You will see many critiques of the piece, looking at lines, drapery, crafmanship and quality and while all of these things are mind-blowing (its Michelangelo FFS..!) its the sadness of the piece that gets me every time. It could have been carved out of polystyrene with a blunt blade, but the fact that someone has seen what this woman would have been going through as a mum - not as 'Mary mother of God' but just as a mum having the worst day of her life, that is what makes this piece so moving to me.

So, I  try to remember that while I am rushing about during my daily life, trying to get the kids around tesco without having a breakdown, or fill the car with diesel or negotiate a busy street, that someone might actually be having the worst day of their lives. Right there. Right next to me in the queue. If they are being a dick and not saying 'thank you' when I let them pull out or if they are being slow and dithery while I stand behind them waiting to pay, more often than not I have thoughts about flipping the bird or huffing loudly or making some exaggerated gesture to show my annoyance. But I am trying. I am trying to remember that they might be struggling with some catastrophic news or horrible pain and so sometimes I need to shut up and stand in line and let people take their time. And if they don't wave a 'thank you' or hurry themselves along, its not because they are purposefully being obstructive, it could be because they are suffering today.

I hope that this post hasn't brought you on a downer - it wasn't intended that way! I just needed to share why a statue carved out of marble brings all these thoughts and emotions into my head. Its a pretty awesome piece and even just from an artistic / aesthetic perspective, the workmanship and detail are just incredible. If you ever have the chance to see this piece, make it a priority. In fact, any of Michelangelo's works should be a priority if they are near to where you are. Anyways, always be kind and if you are celebrating Easter this weekend, I'm wishing you a very Happy Easter!

The New Man in my life

So its been a few months since I posted, sorry about that but we've been busy. New baby and all. Yip! He arrived all safe and sound at the beginning of November, a cute, scrunched up ball of hunger.  

We're 12 weeks down the line and I didn't think I would be saying this but...I have managed to do some work! GASP! One of the many wonderful things that happen when you become a parent (Parents can read as much sarcasm into that last bit as they like...) is that you become super efficient and very good at multitasking. Compressing several jobs into one smooth action, executed with no time wastage at all, you get through the day LITERALLY juggling all your tasks. Of course, sometimes it comes crashing down and you have to roll with that and expect it to happen from time to time, but for the most part, efficiency is key and I am always looking for tiny efficiency gains in my day.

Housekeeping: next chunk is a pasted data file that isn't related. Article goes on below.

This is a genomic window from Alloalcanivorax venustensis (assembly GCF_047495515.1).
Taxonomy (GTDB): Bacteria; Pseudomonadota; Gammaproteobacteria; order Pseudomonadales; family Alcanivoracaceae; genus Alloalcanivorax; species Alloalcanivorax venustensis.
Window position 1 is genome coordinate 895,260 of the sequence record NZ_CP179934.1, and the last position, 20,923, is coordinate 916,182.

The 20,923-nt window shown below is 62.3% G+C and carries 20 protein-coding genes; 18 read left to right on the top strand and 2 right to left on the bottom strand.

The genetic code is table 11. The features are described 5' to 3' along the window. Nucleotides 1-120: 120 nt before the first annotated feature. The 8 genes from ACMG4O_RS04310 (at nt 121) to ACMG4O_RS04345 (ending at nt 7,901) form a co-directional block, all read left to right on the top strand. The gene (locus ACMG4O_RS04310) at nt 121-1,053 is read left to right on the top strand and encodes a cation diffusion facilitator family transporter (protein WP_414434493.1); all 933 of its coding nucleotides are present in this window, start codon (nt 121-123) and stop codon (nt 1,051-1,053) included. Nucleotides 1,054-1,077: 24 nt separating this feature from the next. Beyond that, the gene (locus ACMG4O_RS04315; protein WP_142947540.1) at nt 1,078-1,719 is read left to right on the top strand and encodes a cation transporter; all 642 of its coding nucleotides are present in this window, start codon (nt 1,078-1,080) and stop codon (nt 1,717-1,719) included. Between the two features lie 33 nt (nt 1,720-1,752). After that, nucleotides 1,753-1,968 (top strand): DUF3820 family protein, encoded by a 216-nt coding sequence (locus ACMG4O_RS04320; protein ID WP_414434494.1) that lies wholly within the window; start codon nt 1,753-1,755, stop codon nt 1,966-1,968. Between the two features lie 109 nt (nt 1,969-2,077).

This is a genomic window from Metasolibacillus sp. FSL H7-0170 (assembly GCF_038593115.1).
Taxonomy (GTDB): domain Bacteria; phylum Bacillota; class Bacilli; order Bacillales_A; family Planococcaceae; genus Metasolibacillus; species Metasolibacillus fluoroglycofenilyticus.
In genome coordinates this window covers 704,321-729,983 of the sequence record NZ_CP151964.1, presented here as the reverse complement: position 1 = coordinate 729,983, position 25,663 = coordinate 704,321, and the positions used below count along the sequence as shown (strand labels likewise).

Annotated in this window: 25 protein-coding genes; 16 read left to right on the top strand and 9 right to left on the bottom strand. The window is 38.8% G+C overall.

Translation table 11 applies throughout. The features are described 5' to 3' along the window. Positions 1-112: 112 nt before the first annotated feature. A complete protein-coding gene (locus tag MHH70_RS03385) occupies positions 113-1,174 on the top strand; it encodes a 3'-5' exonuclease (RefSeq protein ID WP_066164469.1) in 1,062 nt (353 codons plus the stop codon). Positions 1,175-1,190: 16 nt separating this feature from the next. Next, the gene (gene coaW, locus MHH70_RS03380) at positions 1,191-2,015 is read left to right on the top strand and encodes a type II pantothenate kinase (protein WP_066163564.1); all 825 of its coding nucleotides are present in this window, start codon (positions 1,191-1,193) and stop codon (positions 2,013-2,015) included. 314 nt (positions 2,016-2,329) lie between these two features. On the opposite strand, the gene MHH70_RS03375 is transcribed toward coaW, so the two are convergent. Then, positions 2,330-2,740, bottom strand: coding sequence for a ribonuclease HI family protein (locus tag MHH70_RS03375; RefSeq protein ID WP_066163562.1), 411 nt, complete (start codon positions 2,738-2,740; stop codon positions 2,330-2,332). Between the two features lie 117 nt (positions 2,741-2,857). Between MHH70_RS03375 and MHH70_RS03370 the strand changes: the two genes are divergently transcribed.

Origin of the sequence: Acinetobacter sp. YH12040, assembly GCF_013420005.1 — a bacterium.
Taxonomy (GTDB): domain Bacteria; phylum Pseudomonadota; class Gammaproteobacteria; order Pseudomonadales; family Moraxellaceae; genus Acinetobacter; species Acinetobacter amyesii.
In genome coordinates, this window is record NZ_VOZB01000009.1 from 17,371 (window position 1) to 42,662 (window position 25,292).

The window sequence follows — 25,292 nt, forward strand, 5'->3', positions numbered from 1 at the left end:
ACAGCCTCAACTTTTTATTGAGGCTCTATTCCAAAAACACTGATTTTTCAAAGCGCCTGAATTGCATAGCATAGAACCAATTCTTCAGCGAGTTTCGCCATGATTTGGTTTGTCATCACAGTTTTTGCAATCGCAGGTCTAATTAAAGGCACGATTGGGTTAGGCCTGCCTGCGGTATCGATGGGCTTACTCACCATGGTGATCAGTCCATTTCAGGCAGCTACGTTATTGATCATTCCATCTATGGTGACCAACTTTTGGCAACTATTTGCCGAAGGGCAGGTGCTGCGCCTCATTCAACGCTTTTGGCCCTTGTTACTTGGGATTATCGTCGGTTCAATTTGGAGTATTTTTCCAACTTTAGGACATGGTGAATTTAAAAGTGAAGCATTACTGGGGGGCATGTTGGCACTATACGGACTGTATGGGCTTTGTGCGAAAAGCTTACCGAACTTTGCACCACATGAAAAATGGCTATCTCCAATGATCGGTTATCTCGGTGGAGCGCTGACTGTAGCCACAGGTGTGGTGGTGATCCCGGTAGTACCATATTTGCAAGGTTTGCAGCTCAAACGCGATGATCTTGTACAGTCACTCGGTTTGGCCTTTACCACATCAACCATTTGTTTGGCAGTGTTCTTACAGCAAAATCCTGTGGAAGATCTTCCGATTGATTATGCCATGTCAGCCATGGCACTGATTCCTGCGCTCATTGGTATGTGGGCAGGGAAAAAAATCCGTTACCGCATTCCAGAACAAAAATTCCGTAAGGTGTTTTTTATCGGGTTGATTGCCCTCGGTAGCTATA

Having Meg already and all her routines etc, Mr Man had to fit in with the Nobles and he has, oddly leaving me some time in the mornings for work or at weekends if husband can watch the kids. Its allowed me to have some time to myself and continue my work - albeit on a very reduced service - all of which help to keep me sane.  Though he's sleeping less and demanding more now, so things might change again for a while. I am also able to put him in the gym creche now, so some of my mornings are dedicated to recovering my pre-baby body (hahahahaha! well, Im hoping to get as close to that as possible). The impact of which is less time available to me in the studio. But the days are getting longer and so the possibility of me working after the kids have gone down, is opening up to me again. The studio lives on! Viva la studio! 

On another note, I was chatting to a friend who is a blogger (Aly Harte Ohmygodherblogisamazing! go check it out www.darlingedna.com she is a talented artist and mum and lifestyle blogger) and I was thinking about all the lovely stuff she puts in her blog and how its about her life and experiences. I rarely use my blog because unless its directly about my work, or isn't an epic piece, Its not worth putting in. Well. I am changing that. My blog, my rules. I am going to start using this to document some of my thought processes, experiences (positive and negative) and encounters. It won't all be epic. It might be a few lines, but I promise to start using it more and opening up a bit. Hoping you'll join me...It will be an efficient adventure!